Here are 5 reasons why you might feel knee pain when going down a flight of stairs

Having knee pain when you go down stairs can get your day off to a bad start — and keep bothering you as you go about your afternoon and evening. Just when you’ve almost forgotten about it, one step down can send a sharp pain through one or both knees.

If you’re noticing knee pain while going down stairs for more than a couple of weeks, it’s worth seeing a physical therapist. This article will break down some of the most common causes of this type of pain and how a PT can help.

Knee pain basics

Young and middle-aged people with active lifestyles are most susceptible to knee pain when going down stairs because of the impact, friction, and possibility of misalignment or injury that comes with athletic activities. If you adjust your gait to take pressure off one knee while exercising or walking normally, it can lead to a slew of other musculoskeletal problems. 

A 2019 study aimed to determine if increasing risk factors like sedentary lifestyle and obesity among adults aged 18 to 39 were associated with knee issues in this population. People who were more active tended to experience more knee pain, but researchers still encouraged people in this age group to be more active in order to prevent more serious knee problems later in life. 

Some related symptoms to watch out for with knee pain are:

  • Swelling and bruising.
  • Stiffness.
  • Grinding inside the joint.
  • Cracking sensations.
  • Limited range of motion.

5 reasons you might feel knee pain when going down stairs

Pain can show up in the knee when going down stairs even if you’re not aware of an injury. It could be a problem with the bones and tissue of the joint itself, a tendon, or possibly a leg muscle. Walking down the stairs puts more pressure on the knee than climbing up because the full weight of your body is absorbed by the leg stepping down. Any minor issue with your knee can flare up when going down stairs for this reason.

These injuries are extremely common with people who are young and active, so we recommend taking extra care with a knee that’s hurting. The following are the five most common issues that cause knee pain going down stairs:

  • Runner’s knee — Known as patellofemoral pain syndrome or jumper’s knee, this happens when there’s a misalignment or parts of the knee joint rub together from overuse. You may feel pain around the kneecap and possibly a grinding sensation.
  • Chondromalacia patella — Long-term misalignment or untreated runner’s knee can turn into chondromalacia patella. This is when the cartilage on the back side of the kneecap is damaged or broken down. 
  • Pes anserine bursitis — The pes anserine bursa is a fluid-filled sac situated 2 to 3 inches below the knee joint on the inside of the lower leg. It provides a cushion between the femur and hamstring tendons, and when it gets irritated from too much friction, it causes pain by swelling up with excess fluid.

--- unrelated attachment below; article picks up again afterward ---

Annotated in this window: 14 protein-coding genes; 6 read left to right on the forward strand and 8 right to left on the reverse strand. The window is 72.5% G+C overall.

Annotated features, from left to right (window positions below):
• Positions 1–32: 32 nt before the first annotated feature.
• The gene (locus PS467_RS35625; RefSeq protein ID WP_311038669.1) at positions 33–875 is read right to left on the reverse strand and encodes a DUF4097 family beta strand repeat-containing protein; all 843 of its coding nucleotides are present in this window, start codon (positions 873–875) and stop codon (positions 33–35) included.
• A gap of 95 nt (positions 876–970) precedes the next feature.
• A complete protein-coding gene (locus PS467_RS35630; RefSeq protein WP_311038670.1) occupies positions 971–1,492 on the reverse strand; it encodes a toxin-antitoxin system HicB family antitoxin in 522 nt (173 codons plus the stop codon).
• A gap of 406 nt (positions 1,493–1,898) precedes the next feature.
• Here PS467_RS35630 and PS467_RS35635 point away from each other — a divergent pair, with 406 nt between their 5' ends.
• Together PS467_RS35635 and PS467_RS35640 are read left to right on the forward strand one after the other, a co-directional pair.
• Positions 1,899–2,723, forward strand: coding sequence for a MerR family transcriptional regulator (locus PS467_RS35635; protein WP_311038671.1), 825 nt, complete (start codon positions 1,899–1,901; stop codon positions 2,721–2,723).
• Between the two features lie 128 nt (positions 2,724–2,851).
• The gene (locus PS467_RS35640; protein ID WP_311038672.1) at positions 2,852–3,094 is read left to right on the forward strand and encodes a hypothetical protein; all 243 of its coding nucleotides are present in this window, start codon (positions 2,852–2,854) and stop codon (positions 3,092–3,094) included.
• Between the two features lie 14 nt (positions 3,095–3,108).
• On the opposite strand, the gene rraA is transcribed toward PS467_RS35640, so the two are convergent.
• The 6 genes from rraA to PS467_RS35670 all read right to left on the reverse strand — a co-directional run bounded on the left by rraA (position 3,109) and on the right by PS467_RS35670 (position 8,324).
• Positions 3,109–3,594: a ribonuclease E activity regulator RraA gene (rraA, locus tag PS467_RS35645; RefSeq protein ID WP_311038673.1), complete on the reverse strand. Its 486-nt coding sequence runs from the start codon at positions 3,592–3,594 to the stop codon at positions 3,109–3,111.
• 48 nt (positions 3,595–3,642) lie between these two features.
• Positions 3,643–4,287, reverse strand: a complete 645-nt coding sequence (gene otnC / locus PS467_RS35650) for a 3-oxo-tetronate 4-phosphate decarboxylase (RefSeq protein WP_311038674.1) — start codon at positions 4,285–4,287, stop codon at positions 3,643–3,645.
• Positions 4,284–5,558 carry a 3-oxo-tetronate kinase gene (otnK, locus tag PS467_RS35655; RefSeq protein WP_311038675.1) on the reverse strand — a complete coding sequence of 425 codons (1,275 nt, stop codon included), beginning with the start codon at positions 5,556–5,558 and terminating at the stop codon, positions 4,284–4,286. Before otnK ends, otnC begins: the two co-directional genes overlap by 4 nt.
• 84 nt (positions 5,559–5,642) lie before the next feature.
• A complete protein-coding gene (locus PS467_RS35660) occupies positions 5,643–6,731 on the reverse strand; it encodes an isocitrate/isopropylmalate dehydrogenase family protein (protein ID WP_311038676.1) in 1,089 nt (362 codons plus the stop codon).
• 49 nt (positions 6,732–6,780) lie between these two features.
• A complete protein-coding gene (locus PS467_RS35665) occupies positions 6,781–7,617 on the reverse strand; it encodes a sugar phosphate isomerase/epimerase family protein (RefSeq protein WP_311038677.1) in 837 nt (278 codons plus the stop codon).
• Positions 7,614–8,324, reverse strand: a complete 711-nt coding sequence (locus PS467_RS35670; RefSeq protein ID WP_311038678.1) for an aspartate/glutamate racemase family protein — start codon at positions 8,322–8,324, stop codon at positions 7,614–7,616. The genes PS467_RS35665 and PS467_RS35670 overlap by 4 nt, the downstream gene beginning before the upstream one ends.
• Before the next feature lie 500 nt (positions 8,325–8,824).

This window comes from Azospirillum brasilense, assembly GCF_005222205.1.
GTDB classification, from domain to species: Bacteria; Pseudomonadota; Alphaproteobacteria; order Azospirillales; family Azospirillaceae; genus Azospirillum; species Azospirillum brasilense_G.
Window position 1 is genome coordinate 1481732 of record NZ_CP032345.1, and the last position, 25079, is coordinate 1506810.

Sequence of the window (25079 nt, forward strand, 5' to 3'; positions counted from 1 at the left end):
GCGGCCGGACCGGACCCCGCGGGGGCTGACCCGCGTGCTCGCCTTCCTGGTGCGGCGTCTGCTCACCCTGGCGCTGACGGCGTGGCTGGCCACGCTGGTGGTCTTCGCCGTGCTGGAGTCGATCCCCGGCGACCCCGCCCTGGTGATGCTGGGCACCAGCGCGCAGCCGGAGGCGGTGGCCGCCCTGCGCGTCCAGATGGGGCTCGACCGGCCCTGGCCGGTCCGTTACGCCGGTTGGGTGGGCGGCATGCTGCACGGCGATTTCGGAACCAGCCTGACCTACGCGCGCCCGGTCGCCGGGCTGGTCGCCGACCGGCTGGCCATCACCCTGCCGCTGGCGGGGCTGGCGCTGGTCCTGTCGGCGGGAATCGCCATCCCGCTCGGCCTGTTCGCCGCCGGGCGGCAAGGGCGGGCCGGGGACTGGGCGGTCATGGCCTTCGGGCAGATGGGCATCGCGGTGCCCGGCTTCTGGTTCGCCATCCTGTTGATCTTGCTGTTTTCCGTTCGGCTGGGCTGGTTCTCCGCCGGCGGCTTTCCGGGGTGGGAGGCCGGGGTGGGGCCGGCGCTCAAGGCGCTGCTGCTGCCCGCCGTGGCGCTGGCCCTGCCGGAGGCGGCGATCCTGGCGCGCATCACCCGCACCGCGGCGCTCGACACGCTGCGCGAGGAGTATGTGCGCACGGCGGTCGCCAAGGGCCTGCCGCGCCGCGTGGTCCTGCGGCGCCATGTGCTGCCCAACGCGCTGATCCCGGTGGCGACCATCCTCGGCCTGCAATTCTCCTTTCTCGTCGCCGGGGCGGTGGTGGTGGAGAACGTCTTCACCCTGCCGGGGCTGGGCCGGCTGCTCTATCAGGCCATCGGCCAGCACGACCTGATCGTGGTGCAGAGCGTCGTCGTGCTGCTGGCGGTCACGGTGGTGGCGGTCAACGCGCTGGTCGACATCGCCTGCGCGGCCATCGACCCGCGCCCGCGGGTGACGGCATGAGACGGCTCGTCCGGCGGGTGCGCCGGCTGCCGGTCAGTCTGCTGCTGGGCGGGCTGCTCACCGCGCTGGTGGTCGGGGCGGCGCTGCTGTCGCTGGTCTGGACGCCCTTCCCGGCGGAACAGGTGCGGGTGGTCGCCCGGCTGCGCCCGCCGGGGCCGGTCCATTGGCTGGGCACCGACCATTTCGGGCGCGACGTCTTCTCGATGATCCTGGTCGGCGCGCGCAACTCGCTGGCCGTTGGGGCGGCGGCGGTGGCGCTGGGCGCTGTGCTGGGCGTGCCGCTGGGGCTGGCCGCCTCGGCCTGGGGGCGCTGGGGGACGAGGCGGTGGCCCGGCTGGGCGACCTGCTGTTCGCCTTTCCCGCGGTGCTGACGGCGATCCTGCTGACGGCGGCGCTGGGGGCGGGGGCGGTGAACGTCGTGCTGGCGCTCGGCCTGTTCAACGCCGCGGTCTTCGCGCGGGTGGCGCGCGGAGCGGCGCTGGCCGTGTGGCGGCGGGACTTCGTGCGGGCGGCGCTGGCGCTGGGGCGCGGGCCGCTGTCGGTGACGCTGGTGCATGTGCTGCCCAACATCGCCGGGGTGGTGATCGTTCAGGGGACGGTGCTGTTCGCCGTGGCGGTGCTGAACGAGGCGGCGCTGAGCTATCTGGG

• Osteoarthritis — One of the most common causes of joint problems in people over 60, osteoarthritis is wear and tear on the cartilage protecting the bones on the inside of the joint. 
  • Quadriceps strain — A strain in one of the front-facing quadriceps muscles can cause knee pain by pulling on the tendon attaching it to the bone. You may notice swelling or bruising and knee pain when you’re going down stairs, jumping or kicking.

How physical therapy can help

When you’re feeling knee pain going down stairs, a physical therapist can help determine if there’s a problem with the knee joint itself, if it’s being caused by a muscle pulling on the knee or if the pain is radiating from another part of the body. They may use some manual techniques to loosen up any stiffness or tightness that might be causing inflammation. 

Your PT will advise you on how to exercise or care for your knee joint going forward. They might apply kinesiology tape to hold certain muscles in place while the pain heals, or they might tell you to wear a knee brace when you walk or exercise. Ask about booking a sports performance session to learn more about using good form during your activities.

These physical therapy treatments are most helpful to ease knee pain when going down stairs:

  • Exercises — Your PT can teach you exercises to strengthen the leg muscles around your knees: the quadriceps, hamstrings, hip adductors (inner thighs), gluteals (back of hips) and gastrocnemius (calves). Stronger leg muscles will create support for better alignment and function.
  • Kinesiology tapingKinesiology taping for the knee can help improve circulation, reduce swelling and support the muscles surrounding the knee joint in order to increase function and decrease pain. Your PT will apply a strong, adhesive-backed stretchy tape to a specific area to stabilize your knee joint, help affected muscles function better, or reduce pain and inflammation.
  • Manual therapy — Your therapist may use hands-on joint or tissue mobilization techniques to loosen up stiffness and get your knee joint functioning properly. Increased blood flow to the surrounding muscles can speed up the healing process. 

Get help for your knee pain at Lattimore PT

If going down stairs is giving you knee pain, it’s best to get it checked out before it turns into a more permanent injury. It may not be that serious, but at very least, you can learn about some ways to keep your knees aligned and better supported in the future.

Contact our team today for more information or to schedule an initial appointment.

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